Wandering river man strikes gold with mobile toilets

FORT ST. JOHN, British Columbia – Mike Canmoraine is raking in the cash after starting up a new style of ‘portal-potty’ business in remote areas of western Canada.  Regulations in Alberta and British Columbia have been in place regarding sewage for many years, but they have recently come into force in the wake of environmental protests.  Mike has built a fleet of portable ‘Skitters’ that follow seismic and forestry crews through the bush in case they need to use his facilities.

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Owner operator Mike Canmoraine

I thought this was a good way to help out the companies working out there in the bush.  My guys drive around in my rigs and then if they are needed, the operators scoot on over to one of my rigs which saves time as the crews don’t need to drive all the way back to town to take a dump.

Under the new regulations, any employee of these companies doing development could be fined up to $250 per incident of #1, and up to $1000 per incident of #2.  Mike had heard of this through the local coffee shop, and had also heard about the hiring of several new investigators whose sole purpose was to follow men through the bush and make sure there policies were being adhered to.  OGC spokesman Feilma Sackup went on record stating:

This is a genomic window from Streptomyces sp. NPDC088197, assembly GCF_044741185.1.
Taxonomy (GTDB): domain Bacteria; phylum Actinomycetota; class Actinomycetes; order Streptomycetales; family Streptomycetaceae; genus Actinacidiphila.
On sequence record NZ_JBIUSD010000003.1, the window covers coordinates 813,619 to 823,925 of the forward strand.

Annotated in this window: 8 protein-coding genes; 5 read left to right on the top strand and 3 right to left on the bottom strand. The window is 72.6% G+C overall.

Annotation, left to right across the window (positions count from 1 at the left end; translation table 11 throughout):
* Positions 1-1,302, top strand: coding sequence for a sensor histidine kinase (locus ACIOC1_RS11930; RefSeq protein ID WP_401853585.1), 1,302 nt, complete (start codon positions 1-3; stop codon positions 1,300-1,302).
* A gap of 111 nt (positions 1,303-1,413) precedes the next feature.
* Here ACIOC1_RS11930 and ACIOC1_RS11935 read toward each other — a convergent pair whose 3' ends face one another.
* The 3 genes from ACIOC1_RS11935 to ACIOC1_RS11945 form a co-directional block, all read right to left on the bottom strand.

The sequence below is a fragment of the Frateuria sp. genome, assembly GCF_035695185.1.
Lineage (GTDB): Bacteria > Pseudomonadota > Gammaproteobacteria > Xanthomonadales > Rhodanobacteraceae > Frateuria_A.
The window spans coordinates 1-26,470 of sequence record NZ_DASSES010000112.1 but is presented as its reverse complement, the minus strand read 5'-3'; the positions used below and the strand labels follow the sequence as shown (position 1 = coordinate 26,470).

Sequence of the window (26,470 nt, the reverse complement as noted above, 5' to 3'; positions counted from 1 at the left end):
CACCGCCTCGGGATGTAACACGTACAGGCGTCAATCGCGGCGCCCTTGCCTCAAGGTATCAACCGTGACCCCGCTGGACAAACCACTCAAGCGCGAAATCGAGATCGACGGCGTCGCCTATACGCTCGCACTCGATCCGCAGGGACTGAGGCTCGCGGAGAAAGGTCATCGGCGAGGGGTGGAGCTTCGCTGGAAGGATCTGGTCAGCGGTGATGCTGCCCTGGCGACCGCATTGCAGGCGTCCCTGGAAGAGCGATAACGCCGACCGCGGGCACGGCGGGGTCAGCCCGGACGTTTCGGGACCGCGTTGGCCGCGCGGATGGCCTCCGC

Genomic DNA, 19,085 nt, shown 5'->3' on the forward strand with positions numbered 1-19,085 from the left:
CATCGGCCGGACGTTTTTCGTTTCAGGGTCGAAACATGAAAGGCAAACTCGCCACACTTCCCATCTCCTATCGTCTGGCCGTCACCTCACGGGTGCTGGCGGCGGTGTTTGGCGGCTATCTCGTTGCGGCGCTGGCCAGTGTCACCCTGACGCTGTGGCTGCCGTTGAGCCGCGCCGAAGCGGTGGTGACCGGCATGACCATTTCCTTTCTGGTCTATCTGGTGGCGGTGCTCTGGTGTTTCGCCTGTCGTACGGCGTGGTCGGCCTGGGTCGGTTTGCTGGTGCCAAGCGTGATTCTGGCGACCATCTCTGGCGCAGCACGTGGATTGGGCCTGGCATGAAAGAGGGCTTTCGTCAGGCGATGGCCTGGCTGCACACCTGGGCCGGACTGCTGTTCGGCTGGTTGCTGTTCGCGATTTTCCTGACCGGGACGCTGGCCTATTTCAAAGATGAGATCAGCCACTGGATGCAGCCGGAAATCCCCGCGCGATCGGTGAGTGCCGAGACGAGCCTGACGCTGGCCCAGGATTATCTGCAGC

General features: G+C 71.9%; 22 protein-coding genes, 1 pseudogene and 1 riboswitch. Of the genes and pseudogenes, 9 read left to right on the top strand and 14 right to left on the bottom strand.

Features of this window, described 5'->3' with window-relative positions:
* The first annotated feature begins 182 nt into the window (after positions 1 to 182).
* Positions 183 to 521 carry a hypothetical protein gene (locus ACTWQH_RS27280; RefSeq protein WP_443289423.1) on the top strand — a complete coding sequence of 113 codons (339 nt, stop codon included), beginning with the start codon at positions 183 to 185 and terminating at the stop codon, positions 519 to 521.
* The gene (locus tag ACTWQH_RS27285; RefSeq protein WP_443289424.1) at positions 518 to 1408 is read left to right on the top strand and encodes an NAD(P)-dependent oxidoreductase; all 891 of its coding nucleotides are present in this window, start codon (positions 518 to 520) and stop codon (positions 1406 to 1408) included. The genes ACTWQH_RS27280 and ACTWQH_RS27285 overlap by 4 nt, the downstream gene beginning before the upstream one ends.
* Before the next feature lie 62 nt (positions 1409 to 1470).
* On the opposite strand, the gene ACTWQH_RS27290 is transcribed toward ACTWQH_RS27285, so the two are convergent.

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Feilma Sackup, studied fine arts at a local community college

We are against any kind of illegal dumping, whether out of a truck, off of a site, or discharged from an anus, penis, or vagina.  It all stinks, and it all pollutes.  We aim to stop it by any means necessary and the people of this province are behind us 100%.

Mr. Canmoraine has just ordered new vehicles to double the size of his fleet and he expects to be operating nearly 1200 units by early 2014 if manufacturers can keep up with production demand of the specialized rigs pictured below.

The new Skitters designed for mobility
The new Skitters designed for mobility

 

 

 

 

 

 

 

 

 

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